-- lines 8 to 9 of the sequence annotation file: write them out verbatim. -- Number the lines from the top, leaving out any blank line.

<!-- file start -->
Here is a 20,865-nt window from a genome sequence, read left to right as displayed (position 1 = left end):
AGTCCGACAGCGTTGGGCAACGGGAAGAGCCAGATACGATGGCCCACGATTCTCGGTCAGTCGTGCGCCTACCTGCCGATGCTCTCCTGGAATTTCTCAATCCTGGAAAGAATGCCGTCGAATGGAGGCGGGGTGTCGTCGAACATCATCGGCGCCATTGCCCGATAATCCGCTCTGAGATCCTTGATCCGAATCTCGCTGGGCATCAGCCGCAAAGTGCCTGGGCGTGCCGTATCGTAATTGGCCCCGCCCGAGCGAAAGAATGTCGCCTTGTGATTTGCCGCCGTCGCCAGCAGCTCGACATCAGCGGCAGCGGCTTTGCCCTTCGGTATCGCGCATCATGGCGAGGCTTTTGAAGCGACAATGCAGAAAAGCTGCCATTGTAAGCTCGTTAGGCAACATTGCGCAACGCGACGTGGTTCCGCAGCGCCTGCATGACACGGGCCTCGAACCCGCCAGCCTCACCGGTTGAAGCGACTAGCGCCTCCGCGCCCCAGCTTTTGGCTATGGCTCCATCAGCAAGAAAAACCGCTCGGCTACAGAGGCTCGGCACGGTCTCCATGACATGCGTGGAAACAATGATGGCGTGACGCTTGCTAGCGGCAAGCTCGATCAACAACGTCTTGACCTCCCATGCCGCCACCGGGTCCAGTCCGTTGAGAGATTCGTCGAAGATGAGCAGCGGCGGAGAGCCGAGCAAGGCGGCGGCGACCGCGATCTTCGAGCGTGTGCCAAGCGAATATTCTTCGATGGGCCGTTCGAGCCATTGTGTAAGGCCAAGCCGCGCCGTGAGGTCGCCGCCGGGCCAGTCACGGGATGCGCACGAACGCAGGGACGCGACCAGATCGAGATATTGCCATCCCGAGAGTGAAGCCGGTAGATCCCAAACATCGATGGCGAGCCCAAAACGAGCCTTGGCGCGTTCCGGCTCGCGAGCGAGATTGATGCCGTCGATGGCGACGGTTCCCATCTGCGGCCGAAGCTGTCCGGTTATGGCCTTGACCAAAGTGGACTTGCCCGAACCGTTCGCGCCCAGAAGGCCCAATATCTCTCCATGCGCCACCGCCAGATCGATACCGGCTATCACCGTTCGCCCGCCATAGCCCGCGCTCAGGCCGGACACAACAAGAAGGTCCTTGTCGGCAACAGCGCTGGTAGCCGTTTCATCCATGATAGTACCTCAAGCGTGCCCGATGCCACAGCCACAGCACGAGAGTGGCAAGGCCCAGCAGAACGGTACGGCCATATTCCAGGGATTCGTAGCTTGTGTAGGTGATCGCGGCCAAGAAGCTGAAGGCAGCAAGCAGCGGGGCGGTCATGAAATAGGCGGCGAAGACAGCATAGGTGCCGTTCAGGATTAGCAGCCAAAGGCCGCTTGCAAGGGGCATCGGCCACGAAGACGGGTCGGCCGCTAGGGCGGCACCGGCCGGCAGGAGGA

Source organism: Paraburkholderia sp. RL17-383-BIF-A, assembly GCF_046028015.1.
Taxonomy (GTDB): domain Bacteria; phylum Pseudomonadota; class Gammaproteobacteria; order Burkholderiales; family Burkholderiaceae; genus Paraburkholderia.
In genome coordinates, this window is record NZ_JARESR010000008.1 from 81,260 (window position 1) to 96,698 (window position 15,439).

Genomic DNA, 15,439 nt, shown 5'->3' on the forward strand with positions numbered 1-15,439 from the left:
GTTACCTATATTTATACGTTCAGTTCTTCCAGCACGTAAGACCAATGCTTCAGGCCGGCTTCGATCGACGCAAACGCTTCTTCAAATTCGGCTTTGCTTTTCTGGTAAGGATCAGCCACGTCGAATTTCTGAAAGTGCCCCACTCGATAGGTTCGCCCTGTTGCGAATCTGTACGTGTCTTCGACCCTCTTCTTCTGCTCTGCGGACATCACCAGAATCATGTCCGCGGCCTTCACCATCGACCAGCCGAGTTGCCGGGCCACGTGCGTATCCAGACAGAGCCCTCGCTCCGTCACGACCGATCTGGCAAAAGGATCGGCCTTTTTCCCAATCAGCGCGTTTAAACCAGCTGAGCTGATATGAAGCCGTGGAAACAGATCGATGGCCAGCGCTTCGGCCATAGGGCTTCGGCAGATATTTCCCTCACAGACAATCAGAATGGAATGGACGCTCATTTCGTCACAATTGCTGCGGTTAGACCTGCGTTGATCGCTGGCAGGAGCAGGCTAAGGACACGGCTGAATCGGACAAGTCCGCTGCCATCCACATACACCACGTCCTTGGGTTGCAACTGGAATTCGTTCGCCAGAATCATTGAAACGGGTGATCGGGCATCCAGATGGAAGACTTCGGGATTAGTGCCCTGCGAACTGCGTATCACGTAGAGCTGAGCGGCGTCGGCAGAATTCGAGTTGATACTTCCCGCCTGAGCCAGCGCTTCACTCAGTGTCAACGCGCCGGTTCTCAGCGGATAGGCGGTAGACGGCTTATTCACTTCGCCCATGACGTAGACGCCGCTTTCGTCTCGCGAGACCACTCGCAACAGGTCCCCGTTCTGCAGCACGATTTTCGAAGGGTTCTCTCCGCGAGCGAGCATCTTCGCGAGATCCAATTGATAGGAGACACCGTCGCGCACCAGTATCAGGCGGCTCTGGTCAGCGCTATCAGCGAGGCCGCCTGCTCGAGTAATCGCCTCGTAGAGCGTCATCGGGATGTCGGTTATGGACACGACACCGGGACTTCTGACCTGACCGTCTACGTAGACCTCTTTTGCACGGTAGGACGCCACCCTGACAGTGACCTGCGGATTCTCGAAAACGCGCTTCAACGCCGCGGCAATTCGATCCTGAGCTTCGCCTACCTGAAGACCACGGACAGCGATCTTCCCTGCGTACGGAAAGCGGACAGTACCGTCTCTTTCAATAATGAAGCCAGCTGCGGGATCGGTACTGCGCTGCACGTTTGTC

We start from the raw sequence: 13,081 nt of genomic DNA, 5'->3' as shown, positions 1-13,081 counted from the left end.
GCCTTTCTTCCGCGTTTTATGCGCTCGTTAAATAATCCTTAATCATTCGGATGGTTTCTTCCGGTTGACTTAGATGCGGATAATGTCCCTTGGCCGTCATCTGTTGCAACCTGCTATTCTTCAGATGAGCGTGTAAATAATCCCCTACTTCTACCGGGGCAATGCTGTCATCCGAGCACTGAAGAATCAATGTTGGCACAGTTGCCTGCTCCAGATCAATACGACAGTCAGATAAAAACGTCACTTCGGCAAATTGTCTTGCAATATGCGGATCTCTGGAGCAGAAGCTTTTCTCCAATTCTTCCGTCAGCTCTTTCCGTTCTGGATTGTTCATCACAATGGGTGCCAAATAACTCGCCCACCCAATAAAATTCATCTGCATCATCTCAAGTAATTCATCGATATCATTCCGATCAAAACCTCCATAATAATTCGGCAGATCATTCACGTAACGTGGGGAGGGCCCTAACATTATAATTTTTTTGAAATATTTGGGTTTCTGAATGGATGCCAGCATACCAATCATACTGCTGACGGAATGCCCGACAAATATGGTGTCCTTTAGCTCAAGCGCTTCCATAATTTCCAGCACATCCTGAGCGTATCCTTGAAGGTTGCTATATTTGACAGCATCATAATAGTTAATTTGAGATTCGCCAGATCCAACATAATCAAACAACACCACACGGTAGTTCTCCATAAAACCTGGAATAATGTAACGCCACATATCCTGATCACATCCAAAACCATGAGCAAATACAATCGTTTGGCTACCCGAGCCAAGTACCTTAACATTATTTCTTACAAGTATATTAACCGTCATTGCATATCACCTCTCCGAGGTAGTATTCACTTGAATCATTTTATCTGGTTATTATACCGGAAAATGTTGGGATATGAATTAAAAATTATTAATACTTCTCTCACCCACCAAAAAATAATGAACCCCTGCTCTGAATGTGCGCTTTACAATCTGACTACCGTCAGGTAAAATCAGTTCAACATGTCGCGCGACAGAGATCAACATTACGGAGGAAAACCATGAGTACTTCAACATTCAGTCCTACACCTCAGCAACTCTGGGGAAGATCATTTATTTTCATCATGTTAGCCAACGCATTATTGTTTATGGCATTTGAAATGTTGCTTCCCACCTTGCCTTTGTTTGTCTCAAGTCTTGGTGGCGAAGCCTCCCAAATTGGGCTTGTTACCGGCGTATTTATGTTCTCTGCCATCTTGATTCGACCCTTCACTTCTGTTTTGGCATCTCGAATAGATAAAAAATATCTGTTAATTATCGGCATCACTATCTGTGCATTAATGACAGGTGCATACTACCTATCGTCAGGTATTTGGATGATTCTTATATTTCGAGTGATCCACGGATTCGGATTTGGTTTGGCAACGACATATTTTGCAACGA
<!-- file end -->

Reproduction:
We start from the raw sequence: 13,081 nt of genomic DNA, 5'->3' as shown, positions 1-13,081 counted from the left end.
GCCTTTCTTCCGCGTTTTATGCGCTCGTTAAATAATCCTTAATCATTCGGATGGTTTCTTCCGGTTGACTTAGATGCGGATAATGTCCCTTGGCCGTCATCTGTTGCAACCTGCTATTCTTCAGATGAGCGTGTAAATAATCCCCTACTTCTACCGGGGCAATGCTGTCATCCGAGCACTGAAGAATCAATGTTGGCACAGTTGCCTGCTCCAGATCAATACGACAGTCAGATAAAAACGTCACTTCGGCAAATTGTCTTGCAATATGCGGATCTCTGGAGCAGAAGCTTTTCTCCAATTCTTCCGTCAGCTCTTTCCGTTCTGGATTGTTCATCACAATGGGTGCCAAATAACTCGCCCACCCAATAAAATTCATCTGCATCATCTCAAGTAATTCATCGATATCATTCCGATCAAAACCTCCATAATAATTCGGCAGATCATTCACGTAACGTGGGGAGGGCCCTAACATTATAATTTTTTTGAAATATTTGGGTTTCTGAATGGATGCCAGCATACCAATCATACTGCTGACGGAATGCCCGACAAATATGGTGTCCTTTAGCTCAAGCGCTTCCATAATTTCCAGCACATCCTGAGCGTATCCTTGAAGGTTGCTATATTTGACAGCATCATAATAGTTAATTTGAGATTCGCCAGATCCAACATAATCAAACAACACCACACGGTAGTTCTCCATAAAACCTGGAATAATGTAACGCCACATATCCTGATCACATCCAAAACCATGAGCAAATACAATCGTTTGGCTACCCGAGCCAAGTACCTTAACATTATTTCTTACAAGTATATTAACCGTCATTGCATATCACCTCTCCGAGGTAGTATTCACTTGAATCATTTTATCTGGTTATTATACCGGAAAATGTTGGGATATGAATTAAAAATTATTAATACTTCTCTCACCCACCAAAAAATAATGAACCCCTGCTCTGAATGTGCGCTTTACAATCTGACTACCGTCAGGTAAAATCAGTTCAACATGTCGCGCGACAGAGATCAACATTACGGAGGAAAACCATGAGTACTTCAACATTCAGTCCTACACCTCAGCAACTCTGGGGAAGATCATTTATTTTCATCATGTTAGCCAACGCATTATTGTTTATGGCATTTGAAATGTTGCTTCCCACCTTGCCTTTGTTTGTCTCAAGTCTTGGTGGCGAAGCCTCCCAAATTGGGCTTGTTACCGGCGTATTTATGTTCTCTGCCATCTTGATTCGACCCTTCACTTCTGTTTTGGCATCTCGAATAGATAAAAAATATCTGTTAATTATCGGCATCACTATCTGTGCATTAATGACAGGTGCATACTACCTATCGTCAGGTATTTGGATGATTCTTATATTTCGAGTGATCCACGGATTCGGATTTGGTTTGGCAACGACATATTTTGCAACGA